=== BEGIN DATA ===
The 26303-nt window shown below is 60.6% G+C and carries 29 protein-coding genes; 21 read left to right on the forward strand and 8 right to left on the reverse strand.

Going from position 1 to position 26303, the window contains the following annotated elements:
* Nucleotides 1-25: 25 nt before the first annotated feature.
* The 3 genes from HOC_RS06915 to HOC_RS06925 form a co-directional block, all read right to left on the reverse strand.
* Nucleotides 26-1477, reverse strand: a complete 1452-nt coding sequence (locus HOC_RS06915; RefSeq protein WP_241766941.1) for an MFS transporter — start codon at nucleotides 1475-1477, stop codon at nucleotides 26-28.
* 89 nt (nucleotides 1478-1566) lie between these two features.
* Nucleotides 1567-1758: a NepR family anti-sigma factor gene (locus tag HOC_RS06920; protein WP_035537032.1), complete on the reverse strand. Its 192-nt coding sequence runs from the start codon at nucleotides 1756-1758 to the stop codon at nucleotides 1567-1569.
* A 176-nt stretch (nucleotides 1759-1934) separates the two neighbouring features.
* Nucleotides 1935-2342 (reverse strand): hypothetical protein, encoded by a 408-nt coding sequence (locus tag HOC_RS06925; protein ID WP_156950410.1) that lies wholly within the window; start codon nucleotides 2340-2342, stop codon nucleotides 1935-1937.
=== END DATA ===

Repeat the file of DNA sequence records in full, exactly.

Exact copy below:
The 26303-nt window shown below is 60.6% G+C and carries 29 protein-coding genes; 21 read left to right on the forward strand and 8 right to left on the reverse strand.

Going from position 1 to position 26303, the window contains the following annotated elements:
* Nucleotides 1-25: 25 nt before the first annotated feature.
* The 3 genes from HOC_RS06915 to HOC_RS06925 form a co-directional block, all read right to left on the reverse strand.
* Nucleotides 26-1477, reverse strand: a complete 1452-nt coding sequence (locus HOC_RS06915; RefSeq protein WP_241766941.1) for an MFS transporter — start codon at nucleotides 1475-1477, stop codon at nucleotides 26-28.
* 89 nt (nucleotides 1478-1566) lie between these two features.
* Nucleotides 1567-1758: a NepR family anti-sigma factor gene (locus tag HOC_RS06920; protein WP_035537032.1), complete on the reverse strand. Its 192-nt coding sequence runs from the start codon at nucleotides 1756-1758 to the stop codon at nucleotides 1567-1569.
* A 176-nt stretch (nucleotides 1759-1934) separates the two neighbouring features.
* Nucleotides 1935-2342 (reverse strand): hypothetical protein, encoded by a 408-nt coding sequence (locus tag HOC_RS06925; protein ID WP_156950410.1) that lies wholly within the window; start codon nucleotides 2340-2342, stop codon nucleotides 1935-1937.